Four States Small Business Blog

Website Not Generating Sales? Check Your Calls to Action

Posted by Brett James on November 8, 2022 at 9:49 AM
tips for writing CTA copy
A business website is one of the most critical components of a thriving company. It can help people find your physical location, buy online, or help you gather the valuable contact information of potential customers. And driving all of this is the humble call to action. Frequently abbreviated as CTA, your website's calls to action will greatly determine your success online. So, it's important to get them right. 

What is a CTA?

CTAs are integral to all persuasive communications but ubiquitous in marketing. In its most basic form, a call to action is any prompt encouraging someone to take action. On a website, calls to action almost always take the form of a button with text. Two aspects of a website's CTAs are copy (the text) and design (colors, styling, position).

If your website is underperforming your expectations, a great place to start making improvements is with your CTAs.

Tips for Writing CTA Copy

Calls to action are essential for getting the most out of your website, and several things need to come together for them to work right. Some factors that play into great CTA text include:
  • Reasonableness
  • Transparency
  • Tone


An excellent call to action must always be reasonable. Visitors to your website should feel comfortable taking the action you asked for based on the amount of information you gave. That's why most CTAs follow the disclosure of useful information. For instance, a car dealership may use the CTA "Apply for Financing" after a blurb explaining the financing process. If, however, the same company placed that CTA on its maintenance information page, the CTA would not logically follow and would likely perform poorly.

A common mistake with website CTAs is asking too much. The best example of this is asking for detailed contact information before showing that your company can meet the needs of the web visitor. If the first CTA on your homepage is a form seeking their phone number and email, most people will leave your site before learning anything about your business.

Of course, there is absolutely a time for CTAs to garner contact information. But these CTAs should appear after quality information with the guarantee of a swift response and any other benefits the visitor will receive from filling out a contact form. 


When you write a CTA, you must communicate to your web visitors what interacting with the CTA button will do. That's why the worst example of copy for a CTA is "Click Here." That text in no way informs the web user what will happen when they click the button.

The copy for your call to action should always have enough information for anyone to understand what the button does without relying on other content on the website. Web visitors do not read websites from top to bottom. Instead, most users scan the site, only reading what catches their eye or interests them. Your CTA should be able to stand alone, even as it forms a coherent part of the content near it. For instance, your button could say "Read Customer Reviews" following a text block about your company's regional popularity. Without reading the related content above, the user can understand that clicking the button will take them to a page full of reviews.


You must write engagingly using strong action words to create excellent calls to action. Consider an online-based roasteries website button that reads "Coffee Order Form"  This wording informs the visitor what they will find when they interact with the button, but it doesn't engage them with active language. A better version of this CTA would be "Order Coffee Online." The word "Order" is a strong action word and encourages potential customers to take the desired action. Rather than a simple label on a button with a passive description of the content it leads to, the CTA compellingly invites the user to purchase from the website.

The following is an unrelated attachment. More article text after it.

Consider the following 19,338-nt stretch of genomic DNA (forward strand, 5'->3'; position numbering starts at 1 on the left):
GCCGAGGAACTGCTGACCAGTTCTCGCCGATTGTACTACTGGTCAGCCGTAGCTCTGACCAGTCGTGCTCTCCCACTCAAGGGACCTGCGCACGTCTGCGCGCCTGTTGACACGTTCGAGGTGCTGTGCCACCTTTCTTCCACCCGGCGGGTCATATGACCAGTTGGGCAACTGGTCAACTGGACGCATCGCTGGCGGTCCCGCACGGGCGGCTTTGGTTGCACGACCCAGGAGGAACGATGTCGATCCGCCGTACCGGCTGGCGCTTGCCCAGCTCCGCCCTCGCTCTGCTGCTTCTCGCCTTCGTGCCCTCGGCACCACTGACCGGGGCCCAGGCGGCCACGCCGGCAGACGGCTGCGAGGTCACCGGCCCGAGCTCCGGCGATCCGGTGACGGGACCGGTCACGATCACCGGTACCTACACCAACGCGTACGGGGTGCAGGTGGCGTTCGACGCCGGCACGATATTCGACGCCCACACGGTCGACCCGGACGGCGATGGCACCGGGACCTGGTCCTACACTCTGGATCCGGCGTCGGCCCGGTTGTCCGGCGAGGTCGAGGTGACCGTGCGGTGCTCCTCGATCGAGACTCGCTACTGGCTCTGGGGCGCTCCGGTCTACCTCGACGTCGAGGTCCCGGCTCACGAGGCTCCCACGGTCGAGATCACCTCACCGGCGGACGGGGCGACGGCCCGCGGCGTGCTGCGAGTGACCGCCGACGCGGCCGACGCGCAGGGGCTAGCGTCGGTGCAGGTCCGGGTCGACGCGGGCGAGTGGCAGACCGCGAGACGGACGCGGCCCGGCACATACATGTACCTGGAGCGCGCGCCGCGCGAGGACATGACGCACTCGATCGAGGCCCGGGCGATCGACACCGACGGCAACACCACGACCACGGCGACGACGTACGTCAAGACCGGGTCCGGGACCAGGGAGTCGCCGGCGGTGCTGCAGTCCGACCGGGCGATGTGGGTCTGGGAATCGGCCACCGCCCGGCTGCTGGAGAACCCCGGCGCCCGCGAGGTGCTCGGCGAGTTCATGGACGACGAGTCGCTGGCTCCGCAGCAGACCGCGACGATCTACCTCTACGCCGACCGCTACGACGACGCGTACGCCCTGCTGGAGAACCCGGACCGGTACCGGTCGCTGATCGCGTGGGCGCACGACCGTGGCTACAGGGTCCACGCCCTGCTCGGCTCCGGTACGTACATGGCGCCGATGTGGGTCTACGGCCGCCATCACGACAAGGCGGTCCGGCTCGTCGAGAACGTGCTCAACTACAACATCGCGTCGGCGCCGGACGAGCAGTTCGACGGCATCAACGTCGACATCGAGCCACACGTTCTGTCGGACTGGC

Design Considerations for Your CTA

There are several basic design considerations to help your calls to action stand out on your website that include:

  • Color
  • Styling 
  • Position


The color of your CTAs should stand out but complement the other colors of your website. It's best practice to choose a color for your CTAs and reserve that color for CTA uses only. That way, when visitors are scrolling your website, they intuitively understand that elements of that coloring are intended for interaction.


Styling considerations include the shape of your button and the font. Similarly to the colors, your CTA font should look at home with fonts on the rest of your website, but it generally should appear stronger. The font size should be smaller than website headings but larger than paragraph text. Although it may be tempting to capitalize all the letters in your CTA, you should avoid doing that. Search engines penalize content in all caps because clickbait frequently uses that strategy.


Typically the more important your CTA is to your website's success, the higher on a page it should go. The area visible to visitors before they scroll is called 'above-the-fold.' The above-the-fold area on your homepage will almost always be your website's most trafficked. This is where you should put the most important information for visitors and your highest-value CTAs.

Get Competitive Online with Help from Zimmer Marketing

If you don't yet have a fast, search-engine-friendly business website, the web development team at Zimmer Marketing can help. We've created optimized websites for dozens of local businesses, improving the strength of their brands!

Learn More About Zimmer Marketing Web Services

Topics: Website Design